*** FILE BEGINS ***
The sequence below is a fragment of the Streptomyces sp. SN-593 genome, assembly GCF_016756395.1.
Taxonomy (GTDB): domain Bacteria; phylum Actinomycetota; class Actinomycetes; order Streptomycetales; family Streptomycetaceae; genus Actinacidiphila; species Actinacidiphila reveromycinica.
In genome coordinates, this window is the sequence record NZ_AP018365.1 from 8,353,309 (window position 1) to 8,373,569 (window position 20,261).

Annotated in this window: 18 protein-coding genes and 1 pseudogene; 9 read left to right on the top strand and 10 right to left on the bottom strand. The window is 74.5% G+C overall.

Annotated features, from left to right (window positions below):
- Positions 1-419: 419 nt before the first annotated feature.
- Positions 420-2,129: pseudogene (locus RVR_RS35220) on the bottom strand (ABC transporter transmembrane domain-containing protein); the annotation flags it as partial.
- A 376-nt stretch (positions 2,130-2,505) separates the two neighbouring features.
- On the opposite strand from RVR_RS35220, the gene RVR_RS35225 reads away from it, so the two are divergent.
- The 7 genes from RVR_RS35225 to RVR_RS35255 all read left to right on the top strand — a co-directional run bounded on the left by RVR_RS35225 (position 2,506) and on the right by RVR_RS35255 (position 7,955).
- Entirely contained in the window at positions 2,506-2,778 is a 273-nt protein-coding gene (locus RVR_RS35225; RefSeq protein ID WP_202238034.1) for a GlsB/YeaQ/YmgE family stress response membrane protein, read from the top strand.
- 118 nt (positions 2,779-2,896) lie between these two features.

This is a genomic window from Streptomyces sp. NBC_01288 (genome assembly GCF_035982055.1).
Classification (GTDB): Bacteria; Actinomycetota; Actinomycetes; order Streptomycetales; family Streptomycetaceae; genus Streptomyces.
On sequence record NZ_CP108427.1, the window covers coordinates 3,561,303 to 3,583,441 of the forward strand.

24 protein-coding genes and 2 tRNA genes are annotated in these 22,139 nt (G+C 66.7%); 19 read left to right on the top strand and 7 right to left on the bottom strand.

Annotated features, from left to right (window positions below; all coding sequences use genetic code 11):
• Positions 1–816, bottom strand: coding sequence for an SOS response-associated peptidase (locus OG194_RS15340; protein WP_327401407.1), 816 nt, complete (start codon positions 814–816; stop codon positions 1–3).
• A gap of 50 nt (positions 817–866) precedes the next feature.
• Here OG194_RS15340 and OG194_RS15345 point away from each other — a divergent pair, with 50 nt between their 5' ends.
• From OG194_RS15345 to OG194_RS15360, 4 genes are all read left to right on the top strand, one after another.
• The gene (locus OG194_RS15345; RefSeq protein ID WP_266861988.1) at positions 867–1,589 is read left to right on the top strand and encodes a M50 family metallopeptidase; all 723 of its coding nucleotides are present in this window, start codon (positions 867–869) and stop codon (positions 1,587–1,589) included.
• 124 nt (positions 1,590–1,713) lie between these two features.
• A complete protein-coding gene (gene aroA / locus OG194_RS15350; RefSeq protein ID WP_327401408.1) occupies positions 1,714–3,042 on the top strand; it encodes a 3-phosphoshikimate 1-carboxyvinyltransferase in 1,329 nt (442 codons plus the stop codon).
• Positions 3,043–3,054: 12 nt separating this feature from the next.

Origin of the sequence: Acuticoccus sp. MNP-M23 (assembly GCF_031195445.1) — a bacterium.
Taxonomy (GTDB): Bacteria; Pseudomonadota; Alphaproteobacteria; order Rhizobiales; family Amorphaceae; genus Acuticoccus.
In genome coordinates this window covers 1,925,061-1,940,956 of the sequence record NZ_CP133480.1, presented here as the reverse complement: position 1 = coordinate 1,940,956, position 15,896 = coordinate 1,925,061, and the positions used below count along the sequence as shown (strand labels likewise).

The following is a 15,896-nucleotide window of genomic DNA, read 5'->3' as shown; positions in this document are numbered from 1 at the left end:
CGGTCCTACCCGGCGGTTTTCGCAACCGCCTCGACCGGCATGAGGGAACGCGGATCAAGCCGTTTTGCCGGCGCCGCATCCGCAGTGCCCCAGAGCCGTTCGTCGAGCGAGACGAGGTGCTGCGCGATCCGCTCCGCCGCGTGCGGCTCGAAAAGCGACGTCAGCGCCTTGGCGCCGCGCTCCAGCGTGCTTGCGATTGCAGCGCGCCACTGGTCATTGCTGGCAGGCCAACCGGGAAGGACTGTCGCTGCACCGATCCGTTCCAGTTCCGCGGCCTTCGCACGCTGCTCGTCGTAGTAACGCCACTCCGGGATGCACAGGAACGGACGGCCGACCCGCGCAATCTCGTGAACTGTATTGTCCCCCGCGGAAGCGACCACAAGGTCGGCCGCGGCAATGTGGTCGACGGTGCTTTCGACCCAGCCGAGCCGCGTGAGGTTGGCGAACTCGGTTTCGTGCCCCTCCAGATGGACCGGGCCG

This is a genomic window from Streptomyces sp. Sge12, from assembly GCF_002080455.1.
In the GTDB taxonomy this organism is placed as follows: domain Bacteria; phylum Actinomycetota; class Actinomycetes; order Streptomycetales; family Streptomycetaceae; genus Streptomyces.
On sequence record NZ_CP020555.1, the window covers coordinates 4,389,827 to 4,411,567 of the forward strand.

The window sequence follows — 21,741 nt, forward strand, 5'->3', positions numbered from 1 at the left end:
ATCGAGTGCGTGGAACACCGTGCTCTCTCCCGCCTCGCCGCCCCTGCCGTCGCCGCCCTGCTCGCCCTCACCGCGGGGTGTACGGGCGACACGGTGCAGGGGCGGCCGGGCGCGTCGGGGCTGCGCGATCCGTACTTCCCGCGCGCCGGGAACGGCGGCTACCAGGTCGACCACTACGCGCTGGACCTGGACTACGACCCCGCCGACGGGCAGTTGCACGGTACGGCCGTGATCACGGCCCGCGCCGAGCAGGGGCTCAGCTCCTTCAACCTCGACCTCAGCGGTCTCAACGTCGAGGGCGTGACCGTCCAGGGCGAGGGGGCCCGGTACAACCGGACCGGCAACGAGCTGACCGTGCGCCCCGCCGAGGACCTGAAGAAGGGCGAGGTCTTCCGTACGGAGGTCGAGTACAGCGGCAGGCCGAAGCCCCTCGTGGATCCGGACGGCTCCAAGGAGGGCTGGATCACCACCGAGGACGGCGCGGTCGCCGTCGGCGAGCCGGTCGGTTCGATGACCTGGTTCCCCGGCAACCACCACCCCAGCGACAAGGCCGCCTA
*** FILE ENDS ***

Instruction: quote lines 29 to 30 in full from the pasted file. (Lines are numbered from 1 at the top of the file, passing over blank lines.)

The following is a 15,896-nucleotide window of genomic DNA, read 5'->3' as shown; positions in this document are numbered from 1 at the left end:
CGGTCCTACCCGGCGGTTTTCGCAACCGCCTCGACCGGCATGAGGGAACGCGGATCAAGCCGTTTTGCCGGCGCCGCATCCGCAGTGCCCCAGAGCCGTTCGTCGAGCGAGACGAGGTGCTGCGCGATCCGCTCCGCCGCGTGCGGCTCGAAAAGCGACGTCAGCGCCTTGGCGCCGCGCTCCAGCGTGCTTGCGATTGCAGCGCGCCACTGGTCATTGCTGGCAGGCCAACCGGGAAGGACTGTCGCTGCACCGATCCGTTCCAGTTCCGCGGCCTTCGCACGCTGCTCGTCGTAGTAACGCCACTCCGGGATGCACAGGAACGGACGGCCGACCCGCGCAATCTCGTGAACTGTATTGTCCCCCGCGGAAGCGACCACAAGGTCGGCCGCGGCAATGTGGTCGACGGTGCTTTCGACCCAGCCGAGCCGCGTGAGGTTGGCGAACTCGGTTTCGTGCCCCTCCAGATGGACCGGGCCG